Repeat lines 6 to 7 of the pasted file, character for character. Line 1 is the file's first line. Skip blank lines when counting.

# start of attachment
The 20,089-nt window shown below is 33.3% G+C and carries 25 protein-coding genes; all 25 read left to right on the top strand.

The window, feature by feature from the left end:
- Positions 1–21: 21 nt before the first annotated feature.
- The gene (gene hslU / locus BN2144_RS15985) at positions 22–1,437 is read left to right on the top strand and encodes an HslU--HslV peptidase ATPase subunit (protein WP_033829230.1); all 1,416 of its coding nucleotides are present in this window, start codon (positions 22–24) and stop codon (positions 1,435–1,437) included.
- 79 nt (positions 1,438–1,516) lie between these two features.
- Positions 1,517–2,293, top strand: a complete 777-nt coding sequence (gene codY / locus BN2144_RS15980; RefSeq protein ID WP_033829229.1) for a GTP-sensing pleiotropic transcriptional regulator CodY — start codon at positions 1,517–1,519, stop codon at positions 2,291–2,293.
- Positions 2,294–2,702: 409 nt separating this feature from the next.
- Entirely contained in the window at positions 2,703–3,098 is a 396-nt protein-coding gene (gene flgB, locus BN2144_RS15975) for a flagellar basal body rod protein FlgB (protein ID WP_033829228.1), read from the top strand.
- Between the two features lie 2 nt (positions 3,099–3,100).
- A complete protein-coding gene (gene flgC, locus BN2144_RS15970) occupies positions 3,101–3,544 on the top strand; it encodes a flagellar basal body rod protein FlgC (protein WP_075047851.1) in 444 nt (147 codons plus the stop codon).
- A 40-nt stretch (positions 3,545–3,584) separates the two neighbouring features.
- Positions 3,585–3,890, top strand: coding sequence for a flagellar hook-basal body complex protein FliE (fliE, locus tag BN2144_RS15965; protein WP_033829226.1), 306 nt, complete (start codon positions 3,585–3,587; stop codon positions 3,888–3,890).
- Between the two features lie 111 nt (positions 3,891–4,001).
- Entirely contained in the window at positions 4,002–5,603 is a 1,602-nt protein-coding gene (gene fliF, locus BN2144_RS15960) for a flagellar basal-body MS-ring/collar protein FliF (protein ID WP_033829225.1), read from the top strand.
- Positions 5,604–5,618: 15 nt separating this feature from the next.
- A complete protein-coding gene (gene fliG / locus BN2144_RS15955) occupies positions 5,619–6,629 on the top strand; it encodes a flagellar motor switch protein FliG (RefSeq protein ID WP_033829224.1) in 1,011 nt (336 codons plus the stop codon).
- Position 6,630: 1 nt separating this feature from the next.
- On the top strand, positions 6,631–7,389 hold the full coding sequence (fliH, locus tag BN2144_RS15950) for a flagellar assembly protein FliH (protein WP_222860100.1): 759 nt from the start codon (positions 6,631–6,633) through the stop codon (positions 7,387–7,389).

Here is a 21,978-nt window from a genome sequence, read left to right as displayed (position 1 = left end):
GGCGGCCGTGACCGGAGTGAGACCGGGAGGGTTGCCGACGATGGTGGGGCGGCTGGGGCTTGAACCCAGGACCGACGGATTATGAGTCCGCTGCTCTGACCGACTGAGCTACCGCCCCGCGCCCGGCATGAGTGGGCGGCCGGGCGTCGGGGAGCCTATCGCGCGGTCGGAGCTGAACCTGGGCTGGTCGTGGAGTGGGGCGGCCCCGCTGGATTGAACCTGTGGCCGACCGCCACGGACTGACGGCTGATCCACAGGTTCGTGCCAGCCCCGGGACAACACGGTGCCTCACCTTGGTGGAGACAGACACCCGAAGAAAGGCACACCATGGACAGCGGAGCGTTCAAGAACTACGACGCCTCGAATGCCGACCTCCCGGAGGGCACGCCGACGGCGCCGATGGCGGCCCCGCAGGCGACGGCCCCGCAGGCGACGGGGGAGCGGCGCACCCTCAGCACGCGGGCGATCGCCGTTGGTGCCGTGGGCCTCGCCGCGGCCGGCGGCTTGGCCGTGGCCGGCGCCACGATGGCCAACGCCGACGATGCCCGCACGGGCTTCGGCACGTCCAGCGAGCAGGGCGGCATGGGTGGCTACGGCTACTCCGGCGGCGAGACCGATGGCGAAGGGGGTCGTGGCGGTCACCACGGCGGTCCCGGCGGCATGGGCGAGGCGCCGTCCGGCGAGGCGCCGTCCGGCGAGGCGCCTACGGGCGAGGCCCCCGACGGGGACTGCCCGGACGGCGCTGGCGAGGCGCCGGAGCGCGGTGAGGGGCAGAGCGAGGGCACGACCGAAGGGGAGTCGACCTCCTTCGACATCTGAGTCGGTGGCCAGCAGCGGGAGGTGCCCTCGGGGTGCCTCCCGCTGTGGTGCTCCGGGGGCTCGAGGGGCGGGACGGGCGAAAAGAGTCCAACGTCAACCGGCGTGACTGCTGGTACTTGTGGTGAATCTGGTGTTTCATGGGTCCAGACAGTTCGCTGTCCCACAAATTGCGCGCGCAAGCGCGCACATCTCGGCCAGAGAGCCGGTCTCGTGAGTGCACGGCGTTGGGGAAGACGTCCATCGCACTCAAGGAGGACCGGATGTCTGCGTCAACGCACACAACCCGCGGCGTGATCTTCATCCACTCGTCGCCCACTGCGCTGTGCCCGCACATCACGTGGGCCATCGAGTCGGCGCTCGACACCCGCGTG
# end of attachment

- Positions 1,517–2,293, top strand: a complete 777-nt coding sequence (gene codY / locus BN2144_RS15980; RefSeq protein ID WP_033829229.1) for a GTP-sensing pleiotropic transcriptional regulator CodY — start codon at positions 1,517–1,519, stop codon at positions 2,291–2,293.
- Positions 2,294–2,702: 409 nt separating this feature from the next.